With a record of political instability along with the image from the country often portrayed by news and government websites, aspects often a worry of travellers planning a trip to Madagascar. Use sound judgment, don’t leave personal items unattended, take additional care in Antananarivo (especially during the night) and follow your gut instinct if your situation doesn’t feel safe. In other words, apply the identical rules you'll in any location, together with your own home.
Malaria is really a risk through the entire country so anti-malaria tablets are necessary, along with being current with your travel vaccinations. Don’t drink the regular faucet water - it isn’t safe - and make certain ice in drinks is constructed out of filtered water. If you plan to pay time in rural areas, a fundamental first aid kit is effective - particularly for traveller’s diarrhoea, cuts and scratches from forest walks and antihistamines when you react from insect bites.
French is the second official language so French-speaking travellers come with an advantage with regards to communicating with all the locals. English is being taught in the majority of schools and progressively more popular, especially amongst local guides as well as in hotels. But people that don’t speak French - just like me - need patience and charades in rural communities and while using older generation.
What to Pack
Madagascar incorporates a diverse landscape with rainforests, dry forests, deserts, rivers, mountains and beaches. It incorporates a varied climate to complement and depending on the holiday and location on the area, you could encounter rain, stifling humidity, dry heat, pleasant days and cool nights. Light and cozy layers are fantastic for varied weather and you’ll also appreciate good walking shoes, a waterproof jacket, sunscreen plus a hat.
Although geared and keen for tourists, Madagascar is one with the poorest countries on the planet. High-end resorts and hotels are continuing to show up in some locations, but arrive with realistic expectations to prevent disappointment. Many accommodation choices in rural areas just have electricity by way of a generator that's run during restricted hours, limited food options no Wi-Fi. Having said that, they've also been often located amongst spectacular scenery and surrounded from the songs with the great outdoors, so bring an excellent torch, slow and soak this.
Fady is really a key feature with the Malagasy lifestyle, essentially meaning ‘taboo’ or ‘forbidden’. A fady can be a belief passed on through generations that influences local behaviour regarding food, people or places. It may be consistent across the united states or consist of region to region. Although tourists usually are not expected to follow fady, it’s respectful that you follow it when advised. For example, guides within the Tsingy of Bemaraha can tell you it is disrespectful to suggest at something using your forefinger, requesting instead to point out with all five fingers, a gesture of respect which will be appreciated through the locals.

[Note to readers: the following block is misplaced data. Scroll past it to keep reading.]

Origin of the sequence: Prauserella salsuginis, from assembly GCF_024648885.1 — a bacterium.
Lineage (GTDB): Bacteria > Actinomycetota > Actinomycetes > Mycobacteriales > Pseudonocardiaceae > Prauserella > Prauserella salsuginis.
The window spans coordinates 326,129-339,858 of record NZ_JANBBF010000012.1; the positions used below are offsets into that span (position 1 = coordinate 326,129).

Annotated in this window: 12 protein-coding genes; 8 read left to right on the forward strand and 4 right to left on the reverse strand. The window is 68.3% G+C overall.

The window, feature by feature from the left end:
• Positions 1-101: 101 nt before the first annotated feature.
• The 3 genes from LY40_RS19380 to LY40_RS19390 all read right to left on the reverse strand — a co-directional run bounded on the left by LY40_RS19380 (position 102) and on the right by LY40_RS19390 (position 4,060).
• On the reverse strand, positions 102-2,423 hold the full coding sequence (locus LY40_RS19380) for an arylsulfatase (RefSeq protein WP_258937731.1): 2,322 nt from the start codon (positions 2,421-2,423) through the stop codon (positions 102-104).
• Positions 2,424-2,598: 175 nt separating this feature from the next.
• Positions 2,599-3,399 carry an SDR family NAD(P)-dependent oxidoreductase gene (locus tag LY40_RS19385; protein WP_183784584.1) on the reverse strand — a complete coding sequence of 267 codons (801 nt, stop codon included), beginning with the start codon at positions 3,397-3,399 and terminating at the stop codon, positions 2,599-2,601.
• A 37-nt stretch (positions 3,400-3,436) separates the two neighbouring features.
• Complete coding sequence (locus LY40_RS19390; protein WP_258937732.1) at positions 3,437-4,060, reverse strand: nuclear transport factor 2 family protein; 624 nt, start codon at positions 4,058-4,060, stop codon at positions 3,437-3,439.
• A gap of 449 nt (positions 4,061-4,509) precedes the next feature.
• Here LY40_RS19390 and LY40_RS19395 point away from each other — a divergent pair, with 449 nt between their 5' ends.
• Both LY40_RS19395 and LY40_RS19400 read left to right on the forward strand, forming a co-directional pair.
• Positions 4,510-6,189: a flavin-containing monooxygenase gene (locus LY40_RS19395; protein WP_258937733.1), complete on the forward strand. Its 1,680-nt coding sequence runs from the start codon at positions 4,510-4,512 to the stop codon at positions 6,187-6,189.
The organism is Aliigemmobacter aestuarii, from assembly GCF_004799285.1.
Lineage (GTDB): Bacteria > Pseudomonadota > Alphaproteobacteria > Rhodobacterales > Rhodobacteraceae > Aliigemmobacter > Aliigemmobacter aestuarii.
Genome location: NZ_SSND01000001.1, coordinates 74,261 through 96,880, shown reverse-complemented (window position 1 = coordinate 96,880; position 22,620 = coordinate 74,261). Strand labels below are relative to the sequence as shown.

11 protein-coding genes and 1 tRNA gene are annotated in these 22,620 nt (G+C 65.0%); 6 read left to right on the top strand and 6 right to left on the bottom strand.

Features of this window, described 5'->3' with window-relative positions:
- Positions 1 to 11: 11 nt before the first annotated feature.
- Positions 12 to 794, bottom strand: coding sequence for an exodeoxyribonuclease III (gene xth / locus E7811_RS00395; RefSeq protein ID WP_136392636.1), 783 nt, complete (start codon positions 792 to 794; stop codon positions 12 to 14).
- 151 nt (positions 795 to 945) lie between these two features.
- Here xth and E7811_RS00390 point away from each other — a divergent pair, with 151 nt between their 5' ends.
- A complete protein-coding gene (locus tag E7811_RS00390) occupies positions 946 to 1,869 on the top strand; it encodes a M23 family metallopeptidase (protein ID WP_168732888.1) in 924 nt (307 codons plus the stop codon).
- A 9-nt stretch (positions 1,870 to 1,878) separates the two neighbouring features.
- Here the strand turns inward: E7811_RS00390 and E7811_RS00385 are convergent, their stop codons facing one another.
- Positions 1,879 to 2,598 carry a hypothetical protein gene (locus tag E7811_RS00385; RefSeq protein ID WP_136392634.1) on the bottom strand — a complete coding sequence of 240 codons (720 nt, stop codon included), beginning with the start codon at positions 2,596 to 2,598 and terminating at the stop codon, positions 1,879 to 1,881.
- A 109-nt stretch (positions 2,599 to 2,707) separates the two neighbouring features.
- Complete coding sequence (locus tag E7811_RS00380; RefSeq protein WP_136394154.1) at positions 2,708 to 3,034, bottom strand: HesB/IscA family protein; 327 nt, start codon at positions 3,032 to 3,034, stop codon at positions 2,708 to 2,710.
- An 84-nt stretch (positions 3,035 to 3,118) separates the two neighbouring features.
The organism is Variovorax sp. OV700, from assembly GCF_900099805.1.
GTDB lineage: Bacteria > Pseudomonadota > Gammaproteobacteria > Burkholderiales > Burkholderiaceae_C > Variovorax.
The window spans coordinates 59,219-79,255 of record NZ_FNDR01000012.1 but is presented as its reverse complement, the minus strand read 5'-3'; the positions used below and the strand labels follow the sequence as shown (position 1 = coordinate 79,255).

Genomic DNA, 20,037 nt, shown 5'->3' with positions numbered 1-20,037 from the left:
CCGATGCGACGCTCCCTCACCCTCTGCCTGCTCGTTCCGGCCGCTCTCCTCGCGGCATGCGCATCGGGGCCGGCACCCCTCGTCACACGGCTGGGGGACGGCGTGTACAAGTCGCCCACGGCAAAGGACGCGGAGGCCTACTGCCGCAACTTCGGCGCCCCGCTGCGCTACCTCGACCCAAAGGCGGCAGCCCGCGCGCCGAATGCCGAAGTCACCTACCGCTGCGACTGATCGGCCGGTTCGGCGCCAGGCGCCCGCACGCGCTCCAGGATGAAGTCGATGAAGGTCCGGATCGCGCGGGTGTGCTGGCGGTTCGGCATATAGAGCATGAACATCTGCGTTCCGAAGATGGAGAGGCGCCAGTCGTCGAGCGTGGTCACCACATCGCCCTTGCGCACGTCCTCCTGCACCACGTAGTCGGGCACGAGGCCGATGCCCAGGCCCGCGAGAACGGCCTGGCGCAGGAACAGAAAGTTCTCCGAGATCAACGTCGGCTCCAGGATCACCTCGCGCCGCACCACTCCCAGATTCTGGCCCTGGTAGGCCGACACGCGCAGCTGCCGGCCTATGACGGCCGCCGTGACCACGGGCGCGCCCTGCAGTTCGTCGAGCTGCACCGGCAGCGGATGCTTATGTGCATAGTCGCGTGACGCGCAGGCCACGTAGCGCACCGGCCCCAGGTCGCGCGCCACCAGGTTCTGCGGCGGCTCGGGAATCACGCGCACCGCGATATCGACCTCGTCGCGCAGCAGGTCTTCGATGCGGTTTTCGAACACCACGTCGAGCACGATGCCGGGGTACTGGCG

The sad the fact is that despite being abundant in natural resources, Madagascar is one in the poorest countries on the planet, with many different people living on below $2 per day. Travellers in Madagascar usually see themselves in ethically uncomfortable dilemmas, with well-meaning actions adding to a wider issue. The definition of “responsible travel” can appear blurry when children to utilise a popular tourist stop, demanding money for photos or perhaps a hungry family beg for help. There are no rules and everyone includes a different opinion - consider before you act and think about the wider implication of action and inaction.
Guides and Tours
In some places a nearby guide is suggested, in other business owners it’s a non-compulsory benefit and sometimes it’s not required. Use a combination in the three however , enjoyed my encounters with local guides. Most of them were exceptional: enthusiastic about their country, informed about the wildlife, culture and landscape, having an appreciation for conservation and responsible travel. But you will always find exceptions so your research.
Even in case you aren’t a person that uses guidebooks when travelling, the Bradt Guide will probably be worth a look just for this destination. It’s founder, Hilary Bradt, specialises within the region and is returning frequently for over many years. The Bradt Guide to Madagascar is comprehensive, filled with great information and it has lots of insider tips.
Above all, bear in mind sustainable tourism is crucial to Madagascar for both local income and conservation awareness. But irresponsible tourism might be a threat to your environment and local communities. Be a responsible traveller, show patience and flexible and relish the privilege of visiting one with the most fascinating countries on this planet.